Why our flaxseed oil does not taste bitter
Many people associate flaxseed oil (or linseed oil) with a bitter taste. The reason for that is quite simple: Flaxseed oil is very rich in fatty acids. That makes it more delicate than other edible oils and it often already tastes rancid when it reaches the consumer. Flaxseed oil contains more than 50 g alpha-linolenic acid (ALA) per 100 g. ALA is an essential omega-3 fatty acid, more precisely, a triple unsaturated fatty acid with 18 carbon atoms. The high amount of these triple unsaturated fatty acids make it sensitive to oxidation, so that improper production and storage let it become rancid very quickly, which might result in a bitter taste.
Cold-pressed and freshly milled
If flaxseed oil is palatable or not, is not only a question of taste, it also indicates its quality. Fresh, high-quality flaxseed oil has a mild taste and is not bitter. At Ölmühle Solling, we daily produce fresh flaxseed oil by cold-pressing. It is filtered and bottled within 24 hours and stored in a cool, dark place before shipping. But the protection goes beyond that: For our flaxseed oil, we use special opaque bottles that protect the product from UV radiation. Furthermore, we attach dispensers that enable easy and precise dosage and also reduce the product's contact with oxygen. That way, our valuable oil is protected from oxidation as far as possible.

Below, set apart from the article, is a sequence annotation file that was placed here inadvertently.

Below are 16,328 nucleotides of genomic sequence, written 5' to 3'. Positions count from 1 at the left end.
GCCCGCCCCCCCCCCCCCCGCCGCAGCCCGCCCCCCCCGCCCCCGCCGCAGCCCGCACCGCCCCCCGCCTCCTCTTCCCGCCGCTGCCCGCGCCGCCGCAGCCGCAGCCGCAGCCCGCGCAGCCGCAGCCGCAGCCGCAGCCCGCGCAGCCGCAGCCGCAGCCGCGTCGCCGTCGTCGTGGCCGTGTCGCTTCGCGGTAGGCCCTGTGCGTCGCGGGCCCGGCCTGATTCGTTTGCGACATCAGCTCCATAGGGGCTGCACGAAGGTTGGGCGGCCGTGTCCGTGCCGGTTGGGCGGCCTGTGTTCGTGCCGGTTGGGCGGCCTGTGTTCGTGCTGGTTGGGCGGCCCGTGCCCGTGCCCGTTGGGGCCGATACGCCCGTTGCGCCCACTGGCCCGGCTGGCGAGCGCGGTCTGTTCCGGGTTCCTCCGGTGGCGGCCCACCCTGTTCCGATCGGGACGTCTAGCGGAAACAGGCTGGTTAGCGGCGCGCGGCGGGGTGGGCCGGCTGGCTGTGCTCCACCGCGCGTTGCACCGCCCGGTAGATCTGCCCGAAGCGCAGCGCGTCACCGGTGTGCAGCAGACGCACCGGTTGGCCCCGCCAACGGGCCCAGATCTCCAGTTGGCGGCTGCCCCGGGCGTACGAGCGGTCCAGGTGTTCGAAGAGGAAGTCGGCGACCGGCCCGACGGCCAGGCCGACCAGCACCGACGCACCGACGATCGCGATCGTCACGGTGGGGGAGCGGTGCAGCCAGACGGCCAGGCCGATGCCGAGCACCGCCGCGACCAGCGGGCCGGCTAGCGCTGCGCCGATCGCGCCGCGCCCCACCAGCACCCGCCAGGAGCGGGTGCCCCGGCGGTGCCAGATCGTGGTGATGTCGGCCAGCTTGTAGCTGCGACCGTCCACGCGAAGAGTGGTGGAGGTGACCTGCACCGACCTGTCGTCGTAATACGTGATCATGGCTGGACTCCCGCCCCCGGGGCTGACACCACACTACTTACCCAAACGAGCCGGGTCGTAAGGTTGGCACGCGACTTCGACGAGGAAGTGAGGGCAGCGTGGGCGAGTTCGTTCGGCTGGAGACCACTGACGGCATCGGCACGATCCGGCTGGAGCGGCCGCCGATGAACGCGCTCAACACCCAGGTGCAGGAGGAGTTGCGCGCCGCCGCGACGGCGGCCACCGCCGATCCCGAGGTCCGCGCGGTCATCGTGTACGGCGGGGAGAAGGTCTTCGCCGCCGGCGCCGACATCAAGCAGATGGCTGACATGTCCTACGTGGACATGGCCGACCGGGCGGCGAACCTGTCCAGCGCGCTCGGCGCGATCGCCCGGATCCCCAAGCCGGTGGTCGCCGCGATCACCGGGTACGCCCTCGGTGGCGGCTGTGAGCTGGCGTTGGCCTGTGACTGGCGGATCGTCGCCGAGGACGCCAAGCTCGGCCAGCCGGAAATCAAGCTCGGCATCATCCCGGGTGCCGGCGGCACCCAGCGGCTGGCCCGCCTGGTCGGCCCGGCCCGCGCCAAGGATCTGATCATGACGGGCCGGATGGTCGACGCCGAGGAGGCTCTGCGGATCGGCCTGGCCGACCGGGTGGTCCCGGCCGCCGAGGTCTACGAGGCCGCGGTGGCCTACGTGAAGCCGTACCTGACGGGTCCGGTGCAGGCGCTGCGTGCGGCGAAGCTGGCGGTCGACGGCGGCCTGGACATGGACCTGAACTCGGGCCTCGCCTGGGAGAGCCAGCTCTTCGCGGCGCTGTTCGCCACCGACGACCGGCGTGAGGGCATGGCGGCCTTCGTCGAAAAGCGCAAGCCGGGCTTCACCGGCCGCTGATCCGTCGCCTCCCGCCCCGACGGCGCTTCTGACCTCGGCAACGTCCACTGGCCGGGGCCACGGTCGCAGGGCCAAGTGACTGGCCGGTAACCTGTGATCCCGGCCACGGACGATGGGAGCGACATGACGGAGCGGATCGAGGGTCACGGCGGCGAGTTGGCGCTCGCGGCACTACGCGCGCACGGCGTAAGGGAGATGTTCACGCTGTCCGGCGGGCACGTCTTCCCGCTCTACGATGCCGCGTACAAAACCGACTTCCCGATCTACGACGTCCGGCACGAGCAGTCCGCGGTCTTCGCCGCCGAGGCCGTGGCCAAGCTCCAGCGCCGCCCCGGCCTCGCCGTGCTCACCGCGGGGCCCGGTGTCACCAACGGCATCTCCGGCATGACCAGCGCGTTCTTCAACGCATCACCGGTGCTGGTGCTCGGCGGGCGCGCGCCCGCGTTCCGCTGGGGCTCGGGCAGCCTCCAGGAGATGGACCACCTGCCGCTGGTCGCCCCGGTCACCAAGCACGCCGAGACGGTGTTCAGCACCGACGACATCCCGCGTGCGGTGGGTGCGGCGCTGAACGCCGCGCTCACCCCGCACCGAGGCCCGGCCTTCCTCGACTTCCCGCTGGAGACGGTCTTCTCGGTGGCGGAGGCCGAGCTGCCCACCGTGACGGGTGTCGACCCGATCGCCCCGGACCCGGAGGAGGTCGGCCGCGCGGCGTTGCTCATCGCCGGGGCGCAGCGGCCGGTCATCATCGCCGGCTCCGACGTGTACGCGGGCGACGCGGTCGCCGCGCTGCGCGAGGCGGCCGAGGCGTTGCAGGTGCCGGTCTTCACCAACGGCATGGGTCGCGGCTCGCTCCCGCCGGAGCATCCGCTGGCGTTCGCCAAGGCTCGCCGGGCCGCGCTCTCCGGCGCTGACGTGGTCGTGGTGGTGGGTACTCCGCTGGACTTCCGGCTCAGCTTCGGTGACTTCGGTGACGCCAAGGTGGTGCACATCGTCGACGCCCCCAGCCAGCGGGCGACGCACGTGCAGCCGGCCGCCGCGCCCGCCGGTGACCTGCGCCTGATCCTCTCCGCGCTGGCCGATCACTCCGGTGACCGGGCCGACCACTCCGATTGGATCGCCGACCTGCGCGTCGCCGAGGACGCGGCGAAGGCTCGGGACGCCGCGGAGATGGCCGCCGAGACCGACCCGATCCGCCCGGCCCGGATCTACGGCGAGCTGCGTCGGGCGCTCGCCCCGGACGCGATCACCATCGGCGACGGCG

You may have read about top secret flaxseed oil production processes which take place away from light and oxygen. Creative marketing strategies try to suggest a special quality of these products.
Nonetheless, flaxseed oil is a fresh product. Even though there are numerous technical and chemical ways to extend the durability of the oil, they will most likely not result in a higher quality of the product.
In our manufactory's spindle presses, it only takes around two minutes from the flaxseed to the oil drop that enters a barrel with nitrogen. During this time, no measurable oxidation takes place so the presence of oxygen and light in that process do not influence the freshness and quality of the oil. We gently filter and bottle our flaxseed oil within 24 hours from the pressing.